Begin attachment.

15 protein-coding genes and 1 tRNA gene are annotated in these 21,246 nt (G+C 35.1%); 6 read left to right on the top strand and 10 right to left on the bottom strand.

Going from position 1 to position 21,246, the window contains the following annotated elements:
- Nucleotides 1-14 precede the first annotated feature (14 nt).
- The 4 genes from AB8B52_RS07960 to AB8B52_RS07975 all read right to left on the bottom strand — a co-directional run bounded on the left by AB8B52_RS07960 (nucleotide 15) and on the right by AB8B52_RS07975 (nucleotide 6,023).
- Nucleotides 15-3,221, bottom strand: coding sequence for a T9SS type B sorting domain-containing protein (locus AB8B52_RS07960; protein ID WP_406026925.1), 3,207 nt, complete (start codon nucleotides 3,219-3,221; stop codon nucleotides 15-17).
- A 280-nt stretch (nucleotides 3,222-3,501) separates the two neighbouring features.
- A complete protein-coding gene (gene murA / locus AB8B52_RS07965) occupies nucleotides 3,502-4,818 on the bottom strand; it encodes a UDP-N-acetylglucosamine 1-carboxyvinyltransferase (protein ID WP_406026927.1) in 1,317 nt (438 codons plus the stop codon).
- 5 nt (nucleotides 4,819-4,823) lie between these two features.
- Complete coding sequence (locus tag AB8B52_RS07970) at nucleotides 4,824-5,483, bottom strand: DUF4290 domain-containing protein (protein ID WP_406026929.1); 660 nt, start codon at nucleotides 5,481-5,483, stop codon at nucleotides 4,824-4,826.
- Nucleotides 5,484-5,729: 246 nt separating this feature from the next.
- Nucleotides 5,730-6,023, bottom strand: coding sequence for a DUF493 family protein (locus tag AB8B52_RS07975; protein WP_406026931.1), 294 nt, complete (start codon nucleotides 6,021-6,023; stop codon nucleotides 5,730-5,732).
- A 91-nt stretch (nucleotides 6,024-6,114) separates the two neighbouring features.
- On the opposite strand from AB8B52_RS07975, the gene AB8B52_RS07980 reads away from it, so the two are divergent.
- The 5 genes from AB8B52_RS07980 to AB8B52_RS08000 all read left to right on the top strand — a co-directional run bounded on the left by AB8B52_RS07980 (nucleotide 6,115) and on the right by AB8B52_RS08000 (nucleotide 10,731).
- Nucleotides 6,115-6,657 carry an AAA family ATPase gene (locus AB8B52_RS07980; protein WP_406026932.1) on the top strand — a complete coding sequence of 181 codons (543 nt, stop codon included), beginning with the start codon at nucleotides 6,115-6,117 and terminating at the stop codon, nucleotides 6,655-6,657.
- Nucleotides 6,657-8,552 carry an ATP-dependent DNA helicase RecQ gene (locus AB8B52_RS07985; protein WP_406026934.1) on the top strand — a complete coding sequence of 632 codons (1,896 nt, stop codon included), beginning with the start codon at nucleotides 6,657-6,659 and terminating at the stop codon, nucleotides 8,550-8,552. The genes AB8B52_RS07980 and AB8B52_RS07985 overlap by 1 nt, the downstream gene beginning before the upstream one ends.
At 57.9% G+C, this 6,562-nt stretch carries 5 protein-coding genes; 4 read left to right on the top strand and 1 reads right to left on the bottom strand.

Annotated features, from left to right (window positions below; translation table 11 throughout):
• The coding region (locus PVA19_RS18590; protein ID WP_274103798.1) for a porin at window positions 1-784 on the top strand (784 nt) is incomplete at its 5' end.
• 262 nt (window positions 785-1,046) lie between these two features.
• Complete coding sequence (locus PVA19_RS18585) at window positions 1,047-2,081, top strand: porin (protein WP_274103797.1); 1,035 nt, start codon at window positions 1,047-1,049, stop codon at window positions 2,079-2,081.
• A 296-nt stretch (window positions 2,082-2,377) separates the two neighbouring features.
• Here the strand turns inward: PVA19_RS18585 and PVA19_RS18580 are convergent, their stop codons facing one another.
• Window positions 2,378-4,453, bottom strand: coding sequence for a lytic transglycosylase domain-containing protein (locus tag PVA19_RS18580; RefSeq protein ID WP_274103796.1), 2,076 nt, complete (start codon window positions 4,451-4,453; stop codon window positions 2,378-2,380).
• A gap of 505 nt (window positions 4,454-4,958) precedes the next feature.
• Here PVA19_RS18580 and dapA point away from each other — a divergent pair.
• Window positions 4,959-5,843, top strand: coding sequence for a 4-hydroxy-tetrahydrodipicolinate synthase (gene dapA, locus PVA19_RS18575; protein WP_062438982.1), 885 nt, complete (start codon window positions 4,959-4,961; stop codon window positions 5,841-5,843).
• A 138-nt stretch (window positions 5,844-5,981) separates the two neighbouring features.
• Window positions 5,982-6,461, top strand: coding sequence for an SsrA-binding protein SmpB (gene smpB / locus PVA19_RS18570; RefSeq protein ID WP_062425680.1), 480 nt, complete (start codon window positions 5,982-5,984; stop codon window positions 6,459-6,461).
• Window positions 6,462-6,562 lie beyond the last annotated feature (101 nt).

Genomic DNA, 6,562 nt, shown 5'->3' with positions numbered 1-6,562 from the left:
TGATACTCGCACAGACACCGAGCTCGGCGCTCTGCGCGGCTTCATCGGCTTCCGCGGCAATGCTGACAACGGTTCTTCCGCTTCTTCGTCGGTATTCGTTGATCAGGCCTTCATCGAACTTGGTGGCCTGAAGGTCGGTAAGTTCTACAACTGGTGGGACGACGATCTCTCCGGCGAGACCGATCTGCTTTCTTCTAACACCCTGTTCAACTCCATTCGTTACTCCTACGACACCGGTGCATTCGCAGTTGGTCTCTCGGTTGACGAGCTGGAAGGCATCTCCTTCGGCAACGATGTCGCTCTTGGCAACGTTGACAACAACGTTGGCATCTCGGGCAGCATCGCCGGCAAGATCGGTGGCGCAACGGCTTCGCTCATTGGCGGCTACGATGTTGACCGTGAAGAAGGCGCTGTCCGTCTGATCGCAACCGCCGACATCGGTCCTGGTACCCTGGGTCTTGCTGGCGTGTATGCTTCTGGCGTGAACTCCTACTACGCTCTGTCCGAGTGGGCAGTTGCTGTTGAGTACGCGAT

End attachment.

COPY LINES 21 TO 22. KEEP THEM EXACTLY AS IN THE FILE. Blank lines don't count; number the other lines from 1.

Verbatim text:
• Complete coding sequence (locus PVA19_RS18585) at window positions 1,047-2,081, top strand: porin (protein WP_274103797.1); 1,035 nt, start codon at window positions 1,047-1,049, stop codon at window positions 2,079-2,081.
• A 296-nt stretch (window positions 2,082-2,377) separates the two neighbouring features.